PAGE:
It’s Wednesday, December 15, and Washington’s governor has released a new climate plan.

Washington state’s Democratic governor, Jay Inslee, unveiled on Monday an ambitious series of climate proposals for the 2022 legislative session. Covering everything from electric cars to clean buildings, the $626 million package is meant to help Washington fulfill its legal commitments to reduce climate pollution 45 percent below 1990 levels by 2030 and slash emissions 95 percent by 2050.

“Now is the time to act boldly and quickly — to protect the planet and to grow our economy with clean energy jobs,” Inslee said in a statement posted to his Medium site.

Among the package’s proposals is a program to spend $100 million a year on rebates for buying electric vehicles. Under the program, people who make less than $250,000 a year would be eligible for rebates of up to $7,500 for new EVs and $5,000 for used ones. An additional $5,000 would be made available to buyers who earn less than $61,000 a year.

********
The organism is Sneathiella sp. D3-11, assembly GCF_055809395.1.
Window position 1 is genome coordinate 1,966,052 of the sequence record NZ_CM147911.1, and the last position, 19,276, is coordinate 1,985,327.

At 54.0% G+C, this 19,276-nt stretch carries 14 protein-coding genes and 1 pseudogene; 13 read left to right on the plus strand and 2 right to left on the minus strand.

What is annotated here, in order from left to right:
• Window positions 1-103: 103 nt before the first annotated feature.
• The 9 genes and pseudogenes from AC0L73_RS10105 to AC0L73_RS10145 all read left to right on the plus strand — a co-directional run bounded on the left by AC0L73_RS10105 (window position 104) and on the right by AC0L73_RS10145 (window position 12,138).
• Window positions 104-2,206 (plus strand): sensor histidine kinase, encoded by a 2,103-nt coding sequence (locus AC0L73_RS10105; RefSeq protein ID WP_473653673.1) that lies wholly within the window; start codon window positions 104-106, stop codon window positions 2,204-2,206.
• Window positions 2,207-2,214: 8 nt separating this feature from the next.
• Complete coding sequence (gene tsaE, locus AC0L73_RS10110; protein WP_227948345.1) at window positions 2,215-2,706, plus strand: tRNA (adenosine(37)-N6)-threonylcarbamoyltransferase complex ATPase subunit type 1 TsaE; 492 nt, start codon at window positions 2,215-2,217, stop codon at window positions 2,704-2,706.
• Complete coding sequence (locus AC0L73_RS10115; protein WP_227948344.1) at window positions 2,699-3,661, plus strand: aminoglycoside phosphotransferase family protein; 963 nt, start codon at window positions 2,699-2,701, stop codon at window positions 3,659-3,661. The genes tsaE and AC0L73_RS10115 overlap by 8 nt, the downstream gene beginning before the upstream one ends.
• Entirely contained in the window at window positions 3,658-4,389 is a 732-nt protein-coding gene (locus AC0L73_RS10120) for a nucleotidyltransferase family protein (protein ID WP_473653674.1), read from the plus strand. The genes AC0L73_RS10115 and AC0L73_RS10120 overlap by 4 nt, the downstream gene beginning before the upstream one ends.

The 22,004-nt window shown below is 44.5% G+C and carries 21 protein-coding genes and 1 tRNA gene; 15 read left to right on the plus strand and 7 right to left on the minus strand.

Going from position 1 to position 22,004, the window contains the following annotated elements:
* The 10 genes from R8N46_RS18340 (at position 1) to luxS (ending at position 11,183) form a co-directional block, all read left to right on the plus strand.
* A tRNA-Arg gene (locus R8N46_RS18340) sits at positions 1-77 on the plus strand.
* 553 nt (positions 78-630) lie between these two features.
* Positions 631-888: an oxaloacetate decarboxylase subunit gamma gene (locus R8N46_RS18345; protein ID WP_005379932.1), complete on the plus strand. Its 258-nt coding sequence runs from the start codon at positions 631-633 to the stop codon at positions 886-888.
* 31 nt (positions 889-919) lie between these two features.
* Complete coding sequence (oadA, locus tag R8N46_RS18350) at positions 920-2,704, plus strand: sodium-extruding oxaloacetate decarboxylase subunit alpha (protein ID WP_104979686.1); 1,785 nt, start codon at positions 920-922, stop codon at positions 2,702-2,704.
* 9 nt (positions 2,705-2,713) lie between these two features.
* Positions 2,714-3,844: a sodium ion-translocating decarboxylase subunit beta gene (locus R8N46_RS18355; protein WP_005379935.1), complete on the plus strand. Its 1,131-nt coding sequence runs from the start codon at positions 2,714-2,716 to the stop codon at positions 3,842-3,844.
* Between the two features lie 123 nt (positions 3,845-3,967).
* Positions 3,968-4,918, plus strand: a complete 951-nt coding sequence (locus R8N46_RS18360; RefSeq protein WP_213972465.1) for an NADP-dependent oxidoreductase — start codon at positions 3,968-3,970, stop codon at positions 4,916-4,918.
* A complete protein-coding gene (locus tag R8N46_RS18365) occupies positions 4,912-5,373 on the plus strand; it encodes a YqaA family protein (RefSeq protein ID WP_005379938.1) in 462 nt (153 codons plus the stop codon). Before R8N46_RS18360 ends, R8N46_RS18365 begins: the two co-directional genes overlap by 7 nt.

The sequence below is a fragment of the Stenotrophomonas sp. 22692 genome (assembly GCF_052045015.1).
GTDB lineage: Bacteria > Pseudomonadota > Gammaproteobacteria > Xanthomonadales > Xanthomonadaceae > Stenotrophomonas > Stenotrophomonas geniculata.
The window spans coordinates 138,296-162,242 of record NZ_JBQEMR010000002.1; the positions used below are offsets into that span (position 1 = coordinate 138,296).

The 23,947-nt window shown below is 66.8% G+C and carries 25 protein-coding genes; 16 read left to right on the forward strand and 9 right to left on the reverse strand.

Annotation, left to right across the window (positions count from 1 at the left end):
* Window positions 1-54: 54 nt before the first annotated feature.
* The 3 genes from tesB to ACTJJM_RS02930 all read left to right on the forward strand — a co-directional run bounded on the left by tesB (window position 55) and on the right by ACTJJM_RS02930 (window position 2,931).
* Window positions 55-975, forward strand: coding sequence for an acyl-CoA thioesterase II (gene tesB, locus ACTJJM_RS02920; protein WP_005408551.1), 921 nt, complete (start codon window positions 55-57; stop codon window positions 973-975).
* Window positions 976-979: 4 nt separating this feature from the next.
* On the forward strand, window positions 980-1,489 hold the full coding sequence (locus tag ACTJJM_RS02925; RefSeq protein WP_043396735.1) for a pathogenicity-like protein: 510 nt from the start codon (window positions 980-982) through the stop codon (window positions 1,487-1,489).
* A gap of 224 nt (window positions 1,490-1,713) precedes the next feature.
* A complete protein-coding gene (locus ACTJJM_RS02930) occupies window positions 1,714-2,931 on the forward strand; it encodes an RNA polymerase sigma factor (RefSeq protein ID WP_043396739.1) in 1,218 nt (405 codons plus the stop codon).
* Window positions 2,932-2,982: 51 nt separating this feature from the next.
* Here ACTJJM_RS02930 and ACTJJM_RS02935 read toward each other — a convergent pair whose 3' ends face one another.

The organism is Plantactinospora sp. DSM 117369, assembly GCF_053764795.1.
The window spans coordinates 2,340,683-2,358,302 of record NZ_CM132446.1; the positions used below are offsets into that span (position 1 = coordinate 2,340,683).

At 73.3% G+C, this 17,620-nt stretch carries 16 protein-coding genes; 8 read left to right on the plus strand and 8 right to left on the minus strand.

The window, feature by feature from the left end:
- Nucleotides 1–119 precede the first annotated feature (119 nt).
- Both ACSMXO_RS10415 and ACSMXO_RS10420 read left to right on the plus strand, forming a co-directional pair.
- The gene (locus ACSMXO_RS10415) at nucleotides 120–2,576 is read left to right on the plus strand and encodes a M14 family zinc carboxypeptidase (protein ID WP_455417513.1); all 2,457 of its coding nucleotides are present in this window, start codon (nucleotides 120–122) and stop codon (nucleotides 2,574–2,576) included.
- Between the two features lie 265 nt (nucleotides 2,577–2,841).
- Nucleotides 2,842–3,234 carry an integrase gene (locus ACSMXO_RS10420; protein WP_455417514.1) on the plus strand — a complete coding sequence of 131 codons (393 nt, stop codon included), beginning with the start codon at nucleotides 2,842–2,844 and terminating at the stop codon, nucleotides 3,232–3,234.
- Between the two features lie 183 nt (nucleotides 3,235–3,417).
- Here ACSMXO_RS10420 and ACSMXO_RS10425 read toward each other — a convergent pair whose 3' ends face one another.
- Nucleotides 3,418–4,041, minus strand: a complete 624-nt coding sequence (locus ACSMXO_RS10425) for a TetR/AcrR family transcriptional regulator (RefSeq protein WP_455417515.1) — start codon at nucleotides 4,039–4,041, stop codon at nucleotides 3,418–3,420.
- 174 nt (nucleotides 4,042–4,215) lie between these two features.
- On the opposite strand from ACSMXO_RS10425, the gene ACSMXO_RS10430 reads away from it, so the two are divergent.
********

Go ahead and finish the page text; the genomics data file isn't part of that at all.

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Other parts of Inslee’s plan call for new funding to electrify state-owned vehicles and ferries, promote local jobs in renewable energy, and decarbonize buildings. There’s also a proposal for  a new oversight body to monitor emissions reductions implemented as part of the state’s recently passed Climate Commitment Act, which established a cap on climate pollution that declines over time.

The proposals are expected to face pushback next year from the Washington State Building and Construction Trades Council, which has already expressed concerns over what they will mean for workers in the fossil fuel industry. But environmental advocates applauded the package, calling it an affirmation of the state’s historic leadership on climate issues.

Pam Clough, an advocate with the nonprofit Environment Washington, said the package’s EV and building provisions were particularly exciting, although she added that there’s room for bolder action. “I wouldn’t want us to get complacent,” she told me, “but we’re excited to be working with the governor and the legislature to slash emissions next year.”

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